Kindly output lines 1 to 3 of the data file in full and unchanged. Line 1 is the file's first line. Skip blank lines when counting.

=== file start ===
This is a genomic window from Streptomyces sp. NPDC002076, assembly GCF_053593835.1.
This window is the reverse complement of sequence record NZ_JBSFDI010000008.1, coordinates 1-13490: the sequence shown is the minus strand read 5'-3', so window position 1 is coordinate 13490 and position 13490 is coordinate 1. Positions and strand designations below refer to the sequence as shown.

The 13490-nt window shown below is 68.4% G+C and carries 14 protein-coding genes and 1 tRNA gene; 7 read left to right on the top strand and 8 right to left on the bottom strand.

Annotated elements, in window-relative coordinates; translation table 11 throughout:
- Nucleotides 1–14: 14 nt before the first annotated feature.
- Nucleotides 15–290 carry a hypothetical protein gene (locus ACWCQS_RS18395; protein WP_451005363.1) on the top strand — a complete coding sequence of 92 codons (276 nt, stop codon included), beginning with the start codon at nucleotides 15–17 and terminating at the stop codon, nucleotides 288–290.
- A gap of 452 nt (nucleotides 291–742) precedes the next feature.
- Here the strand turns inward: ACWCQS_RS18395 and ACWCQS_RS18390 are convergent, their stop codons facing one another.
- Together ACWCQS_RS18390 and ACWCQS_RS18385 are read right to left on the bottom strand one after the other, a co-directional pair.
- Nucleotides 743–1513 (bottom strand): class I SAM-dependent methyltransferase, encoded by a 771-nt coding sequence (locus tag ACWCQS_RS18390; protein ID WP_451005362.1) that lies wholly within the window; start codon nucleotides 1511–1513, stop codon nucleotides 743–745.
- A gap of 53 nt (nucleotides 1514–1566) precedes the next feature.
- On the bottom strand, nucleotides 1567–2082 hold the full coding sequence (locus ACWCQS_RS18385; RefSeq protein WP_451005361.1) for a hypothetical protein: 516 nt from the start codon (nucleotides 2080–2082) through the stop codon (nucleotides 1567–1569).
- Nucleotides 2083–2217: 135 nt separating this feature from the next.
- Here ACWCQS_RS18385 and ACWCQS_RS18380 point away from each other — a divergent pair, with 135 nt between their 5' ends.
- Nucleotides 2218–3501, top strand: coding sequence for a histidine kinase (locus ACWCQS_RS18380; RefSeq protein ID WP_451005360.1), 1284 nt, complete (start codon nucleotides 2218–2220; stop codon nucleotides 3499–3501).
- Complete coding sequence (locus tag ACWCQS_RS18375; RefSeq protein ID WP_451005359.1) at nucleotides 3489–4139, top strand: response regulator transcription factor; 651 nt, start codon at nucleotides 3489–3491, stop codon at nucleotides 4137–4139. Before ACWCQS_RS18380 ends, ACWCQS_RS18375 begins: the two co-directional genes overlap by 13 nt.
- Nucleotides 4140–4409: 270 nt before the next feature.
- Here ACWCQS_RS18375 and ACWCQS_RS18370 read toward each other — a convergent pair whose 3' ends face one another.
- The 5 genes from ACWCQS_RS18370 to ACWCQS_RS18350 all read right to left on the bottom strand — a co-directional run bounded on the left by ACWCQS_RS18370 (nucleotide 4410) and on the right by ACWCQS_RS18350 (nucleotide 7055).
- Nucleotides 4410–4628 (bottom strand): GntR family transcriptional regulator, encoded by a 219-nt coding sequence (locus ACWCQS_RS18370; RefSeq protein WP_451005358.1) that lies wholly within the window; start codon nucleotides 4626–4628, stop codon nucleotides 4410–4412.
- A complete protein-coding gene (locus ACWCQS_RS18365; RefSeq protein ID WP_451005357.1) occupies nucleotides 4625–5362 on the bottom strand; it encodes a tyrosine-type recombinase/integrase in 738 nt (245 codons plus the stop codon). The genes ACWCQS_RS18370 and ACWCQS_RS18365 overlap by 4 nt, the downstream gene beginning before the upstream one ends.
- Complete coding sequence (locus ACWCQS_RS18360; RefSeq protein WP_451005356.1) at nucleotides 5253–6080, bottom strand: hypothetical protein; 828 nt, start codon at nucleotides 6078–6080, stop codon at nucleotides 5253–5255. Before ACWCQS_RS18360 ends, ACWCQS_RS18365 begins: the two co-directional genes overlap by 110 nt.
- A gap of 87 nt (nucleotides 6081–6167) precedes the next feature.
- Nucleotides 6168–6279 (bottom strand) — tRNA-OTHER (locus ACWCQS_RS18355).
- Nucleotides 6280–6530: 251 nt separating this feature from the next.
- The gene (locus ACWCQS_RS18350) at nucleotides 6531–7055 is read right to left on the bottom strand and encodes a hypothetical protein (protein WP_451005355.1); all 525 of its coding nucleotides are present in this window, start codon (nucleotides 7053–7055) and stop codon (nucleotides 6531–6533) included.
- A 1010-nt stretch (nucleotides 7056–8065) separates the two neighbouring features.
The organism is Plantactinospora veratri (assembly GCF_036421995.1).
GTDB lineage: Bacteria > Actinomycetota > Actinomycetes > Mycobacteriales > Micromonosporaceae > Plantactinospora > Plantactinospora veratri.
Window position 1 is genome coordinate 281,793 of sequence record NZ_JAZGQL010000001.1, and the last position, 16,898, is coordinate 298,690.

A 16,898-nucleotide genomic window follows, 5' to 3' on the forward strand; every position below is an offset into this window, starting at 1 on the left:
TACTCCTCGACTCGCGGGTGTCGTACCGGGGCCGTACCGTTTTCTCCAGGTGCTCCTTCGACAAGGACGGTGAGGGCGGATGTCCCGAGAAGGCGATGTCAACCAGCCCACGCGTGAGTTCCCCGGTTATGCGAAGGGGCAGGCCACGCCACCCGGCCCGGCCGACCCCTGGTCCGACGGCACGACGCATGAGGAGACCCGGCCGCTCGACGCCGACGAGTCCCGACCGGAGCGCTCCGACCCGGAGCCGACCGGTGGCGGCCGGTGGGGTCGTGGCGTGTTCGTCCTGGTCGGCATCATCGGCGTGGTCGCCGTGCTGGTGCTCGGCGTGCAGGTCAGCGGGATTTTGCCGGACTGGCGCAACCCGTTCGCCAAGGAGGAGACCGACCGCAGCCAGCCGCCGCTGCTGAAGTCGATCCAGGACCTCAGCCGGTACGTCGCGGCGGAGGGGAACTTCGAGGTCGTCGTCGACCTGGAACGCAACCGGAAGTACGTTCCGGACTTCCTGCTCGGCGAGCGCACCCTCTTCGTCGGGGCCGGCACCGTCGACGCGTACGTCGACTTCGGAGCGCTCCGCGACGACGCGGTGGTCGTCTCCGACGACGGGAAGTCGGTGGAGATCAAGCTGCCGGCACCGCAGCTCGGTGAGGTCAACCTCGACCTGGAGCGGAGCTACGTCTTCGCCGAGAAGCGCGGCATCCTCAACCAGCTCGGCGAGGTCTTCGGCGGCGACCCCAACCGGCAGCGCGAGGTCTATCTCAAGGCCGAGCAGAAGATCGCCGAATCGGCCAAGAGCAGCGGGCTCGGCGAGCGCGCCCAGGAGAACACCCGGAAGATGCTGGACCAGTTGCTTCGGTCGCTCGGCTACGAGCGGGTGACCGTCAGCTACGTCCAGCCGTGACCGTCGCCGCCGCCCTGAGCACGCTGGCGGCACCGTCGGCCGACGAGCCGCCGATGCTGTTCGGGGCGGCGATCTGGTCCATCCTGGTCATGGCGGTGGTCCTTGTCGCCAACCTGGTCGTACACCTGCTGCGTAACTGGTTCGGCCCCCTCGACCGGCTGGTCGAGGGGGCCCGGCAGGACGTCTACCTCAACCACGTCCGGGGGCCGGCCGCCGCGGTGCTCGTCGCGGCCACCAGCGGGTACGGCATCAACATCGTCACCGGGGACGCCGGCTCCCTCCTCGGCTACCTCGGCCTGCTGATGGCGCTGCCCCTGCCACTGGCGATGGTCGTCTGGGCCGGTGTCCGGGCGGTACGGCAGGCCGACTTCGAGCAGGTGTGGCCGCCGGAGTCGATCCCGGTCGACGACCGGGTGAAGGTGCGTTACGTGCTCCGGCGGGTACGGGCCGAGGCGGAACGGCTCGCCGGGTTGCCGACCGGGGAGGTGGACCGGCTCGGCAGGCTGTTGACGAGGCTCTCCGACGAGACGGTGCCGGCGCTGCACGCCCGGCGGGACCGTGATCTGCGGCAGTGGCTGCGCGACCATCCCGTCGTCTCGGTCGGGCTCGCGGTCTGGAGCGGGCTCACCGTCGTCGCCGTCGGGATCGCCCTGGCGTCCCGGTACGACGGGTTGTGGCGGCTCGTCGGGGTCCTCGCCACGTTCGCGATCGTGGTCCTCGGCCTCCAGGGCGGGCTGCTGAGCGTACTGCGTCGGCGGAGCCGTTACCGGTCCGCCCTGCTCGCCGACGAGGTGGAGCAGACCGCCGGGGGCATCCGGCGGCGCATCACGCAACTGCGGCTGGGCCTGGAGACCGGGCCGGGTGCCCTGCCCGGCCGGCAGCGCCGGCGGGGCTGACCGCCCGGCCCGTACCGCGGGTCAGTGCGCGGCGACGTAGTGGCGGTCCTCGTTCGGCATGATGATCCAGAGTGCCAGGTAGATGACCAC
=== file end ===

This is a genomic window from Streptomyces sp. NPDC002076, assembly GCF_053593835.1.
This window is the reverse complement of sequence record NZ_JBSFDI010000008.1, coordinates 1-13490: the sequence shown is the minus strand read 5'-3', so window position 1 is coordinate 13490 and position 13490 is coordinate 1. Positions and strand designations below refer to the sequence as shown.

The 13490-nt window shown below is 68.4% G+C and carries 14 protein-coding genes and 1 tRNA gene; 7 read left to right on the top strand and 8 right to left on the bottom strand.